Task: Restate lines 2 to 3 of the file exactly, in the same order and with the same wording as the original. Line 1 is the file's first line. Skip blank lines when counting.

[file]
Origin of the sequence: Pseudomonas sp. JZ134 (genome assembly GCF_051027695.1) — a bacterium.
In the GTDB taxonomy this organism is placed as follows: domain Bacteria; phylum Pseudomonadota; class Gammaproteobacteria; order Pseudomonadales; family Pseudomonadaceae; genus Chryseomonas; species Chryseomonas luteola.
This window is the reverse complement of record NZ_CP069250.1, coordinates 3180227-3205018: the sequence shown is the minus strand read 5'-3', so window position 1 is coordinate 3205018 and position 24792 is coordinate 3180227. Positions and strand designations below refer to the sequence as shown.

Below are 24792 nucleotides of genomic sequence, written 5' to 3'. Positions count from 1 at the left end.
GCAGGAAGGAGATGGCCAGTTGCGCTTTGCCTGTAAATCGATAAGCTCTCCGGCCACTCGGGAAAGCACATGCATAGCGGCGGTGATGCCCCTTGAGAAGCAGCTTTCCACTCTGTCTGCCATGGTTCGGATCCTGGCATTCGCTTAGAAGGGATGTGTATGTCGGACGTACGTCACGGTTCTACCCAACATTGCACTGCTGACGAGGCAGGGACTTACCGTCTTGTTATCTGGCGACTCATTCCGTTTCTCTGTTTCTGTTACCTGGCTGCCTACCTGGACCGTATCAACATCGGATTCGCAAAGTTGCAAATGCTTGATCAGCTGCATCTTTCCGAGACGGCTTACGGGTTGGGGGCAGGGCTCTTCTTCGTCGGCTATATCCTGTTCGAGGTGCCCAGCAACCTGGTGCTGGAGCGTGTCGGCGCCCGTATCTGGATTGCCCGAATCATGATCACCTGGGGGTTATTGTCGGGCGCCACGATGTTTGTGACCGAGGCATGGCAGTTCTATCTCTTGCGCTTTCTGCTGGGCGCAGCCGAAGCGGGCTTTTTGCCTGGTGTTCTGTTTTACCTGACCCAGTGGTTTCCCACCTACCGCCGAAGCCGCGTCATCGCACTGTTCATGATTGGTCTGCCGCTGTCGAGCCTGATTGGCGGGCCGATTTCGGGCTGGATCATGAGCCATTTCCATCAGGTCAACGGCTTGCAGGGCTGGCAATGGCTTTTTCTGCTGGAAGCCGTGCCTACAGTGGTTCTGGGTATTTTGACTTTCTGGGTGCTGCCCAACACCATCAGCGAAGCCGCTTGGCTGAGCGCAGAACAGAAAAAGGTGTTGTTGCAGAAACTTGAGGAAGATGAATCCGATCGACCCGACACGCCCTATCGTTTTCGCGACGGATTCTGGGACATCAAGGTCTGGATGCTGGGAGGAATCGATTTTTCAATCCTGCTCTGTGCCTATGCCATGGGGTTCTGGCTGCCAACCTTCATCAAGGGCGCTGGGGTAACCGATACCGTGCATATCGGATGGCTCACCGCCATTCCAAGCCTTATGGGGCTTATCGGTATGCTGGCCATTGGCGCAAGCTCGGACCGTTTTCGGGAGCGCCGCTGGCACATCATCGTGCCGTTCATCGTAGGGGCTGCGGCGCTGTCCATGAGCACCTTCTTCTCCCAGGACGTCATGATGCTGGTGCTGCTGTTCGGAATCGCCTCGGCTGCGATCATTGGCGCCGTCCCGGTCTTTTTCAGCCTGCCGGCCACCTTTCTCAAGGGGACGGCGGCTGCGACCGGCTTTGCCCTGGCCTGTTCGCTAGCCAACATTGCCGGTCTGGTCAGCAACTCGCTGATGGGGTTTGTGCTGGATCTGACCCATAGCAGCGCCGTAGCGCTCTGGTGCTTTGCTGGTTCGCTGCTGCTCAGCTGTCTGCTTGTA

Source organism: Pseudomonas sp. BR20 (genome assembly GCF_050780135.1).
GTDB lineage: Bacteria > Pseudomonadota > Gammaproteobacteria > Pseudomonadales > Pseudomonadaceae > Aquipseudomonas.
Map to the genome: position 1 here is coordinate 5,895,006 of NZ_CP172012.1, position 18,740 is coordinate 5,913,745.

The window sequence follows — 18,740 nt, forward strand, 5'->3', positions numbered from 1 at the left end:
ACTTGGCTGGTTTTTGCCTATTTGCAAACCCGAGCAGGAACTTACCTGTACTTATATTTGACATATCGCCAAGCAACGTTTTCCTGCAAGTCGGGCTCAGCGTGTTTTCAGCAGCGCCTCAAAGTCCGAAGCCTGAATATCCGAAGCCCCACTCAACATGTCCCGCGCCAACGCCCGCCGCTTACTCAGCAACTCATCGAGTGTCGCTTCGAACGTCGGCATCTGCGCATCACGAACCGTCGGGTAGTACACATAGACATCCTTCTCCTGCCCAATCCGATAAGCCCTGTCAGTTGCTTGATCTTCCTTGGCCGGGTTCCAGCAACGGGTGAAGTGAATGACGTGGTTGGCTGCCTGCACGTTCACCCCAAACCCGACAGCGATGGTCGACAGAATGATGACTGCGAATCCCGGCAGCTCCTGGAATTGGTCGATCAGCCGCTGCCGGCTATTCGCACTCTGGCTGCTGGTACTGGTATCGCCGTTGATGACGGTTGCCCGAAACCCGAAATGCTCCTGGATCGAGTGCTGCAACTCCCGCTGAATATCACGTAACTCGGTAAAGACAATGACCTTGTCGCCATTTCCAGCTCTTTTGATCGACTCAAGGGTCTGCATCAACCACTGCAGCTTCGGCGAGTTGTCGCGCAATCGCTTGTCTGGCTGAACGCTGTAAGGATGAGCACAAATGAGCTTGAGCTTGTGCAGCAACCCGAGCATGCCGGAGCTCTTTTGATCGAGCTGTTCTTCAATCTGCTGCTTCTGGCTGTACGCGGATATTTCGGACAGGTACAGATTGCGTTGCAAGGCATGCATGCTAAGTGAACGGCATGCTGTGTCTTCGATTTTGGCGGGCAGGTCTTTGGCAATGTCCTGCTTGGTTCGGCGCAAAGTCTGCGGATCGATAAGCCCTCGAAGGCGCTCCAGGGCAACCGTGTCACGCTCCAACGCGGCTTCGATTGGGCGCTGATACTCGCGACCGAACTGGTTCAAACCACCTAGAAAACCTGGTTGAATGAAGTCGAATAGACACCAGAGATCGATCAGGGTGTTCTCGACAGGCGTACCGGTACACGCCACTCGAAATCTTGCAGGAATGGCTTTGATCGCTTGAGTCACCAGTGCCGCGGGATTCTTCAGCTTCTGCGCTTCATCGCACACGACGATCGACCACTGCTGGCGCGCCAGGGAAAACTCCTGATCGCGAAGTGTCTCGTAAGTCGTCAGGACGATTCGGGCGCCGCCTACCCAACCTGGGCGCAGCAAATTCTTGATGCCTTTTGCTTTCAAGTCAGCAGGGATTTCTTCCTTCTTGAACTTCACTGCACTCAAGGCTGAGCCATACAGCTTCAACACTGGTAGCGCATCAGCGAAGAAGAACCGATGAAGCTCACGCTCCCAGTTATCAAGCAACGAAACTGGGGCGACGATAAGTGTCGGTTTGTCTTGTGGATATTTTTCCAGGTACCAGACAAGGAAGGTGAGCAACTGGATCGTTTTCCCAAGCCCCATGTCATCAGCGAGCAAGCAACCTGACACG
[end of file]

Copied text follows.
In the GTDB taxonomy this organism is placed as follows: domain Bacteria; phylum Pseudomonadota; class Gammaproteobacteria; order Pseudomonadales; family Pseudomonadaceae; genus Chryseomonas; species Chryseomonas luteola.
This window is the reverse complement of record NZ_CP069250.1, coordinates 3180227-3205018: the sequence shown is the minus strand read 5'-3', so window position 1 is coordinate 3205018 and position 24792 is coordinate 3180227. Positions and strand designations below refer to the sequence as shown.